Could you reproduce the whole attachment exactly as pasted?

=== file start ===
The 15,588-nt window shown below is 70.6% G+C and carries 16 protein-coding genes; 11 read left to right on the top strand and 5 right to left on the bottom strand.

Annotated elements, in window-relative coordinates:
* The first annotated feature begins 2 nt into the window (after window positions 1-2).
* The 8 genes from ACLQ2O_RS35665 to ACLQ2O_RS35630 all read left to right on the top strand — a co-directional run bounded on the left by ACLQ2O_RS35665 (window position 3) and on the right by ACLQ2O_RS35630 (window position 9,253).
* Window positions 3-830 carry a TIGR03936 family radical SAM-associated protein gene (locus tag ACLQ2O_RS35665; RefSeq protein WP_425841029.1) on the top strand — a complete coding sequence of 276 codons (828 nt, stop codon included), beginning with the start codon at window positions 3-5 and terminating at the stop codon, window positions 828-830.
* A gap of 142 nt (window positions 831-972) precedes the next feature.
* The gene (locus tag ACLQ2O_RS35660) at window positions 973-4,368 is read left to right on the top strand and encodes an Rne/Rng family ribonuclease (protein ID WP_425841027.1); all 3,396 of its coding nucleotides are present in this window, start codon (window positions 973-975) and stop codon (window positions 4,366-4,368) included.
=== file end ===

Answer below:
The 15,588-nt window shown below is 70.6% G+C and carries 16 protein-coding genes; 11 read left to right on the top strand and 5 right to left on the bottom strand.

Annotated elements, in window-relative coordinates:
* The first annotated feature begins 2 nt into the window (after window positions 1-2).
* The 8 genes from ACLQ2O_RS35665 to ACLQ2O_RS35630 all read left to right on the top strand — a co-directional run bounded on the left by ACLQ2O_RS35665 (window position 3) and on the right by ACLQ2O_RS35630 (window position 9,253).
* Window positions 3-830 carry a TIGR03936 family radical SAM-associated protein gene (locus tag ACLQ2O_RS35665; RefSeq protein WP_425841029.1) on the top strand — a complete coding sequence of 276 codons (828 nt, stop codon included), beginning with the start codon at window positions 3-5 and terminating at the stop codon, window positions 828-830.
* A gap of 142 nt (window positions 831-972) precedes the next feature.
* The gene (locus tag ACLQ2O_RS35660) at window positions 973-4,368 is read left to right on the top strand and encodes an Rne/Rng family ribonuclease (protein ID WP_425841027.1); all 3,396 of its coding nucleotides are present in this window, start codon (window positions 973-975) and stop codon (window positions 4,366-4,368) included.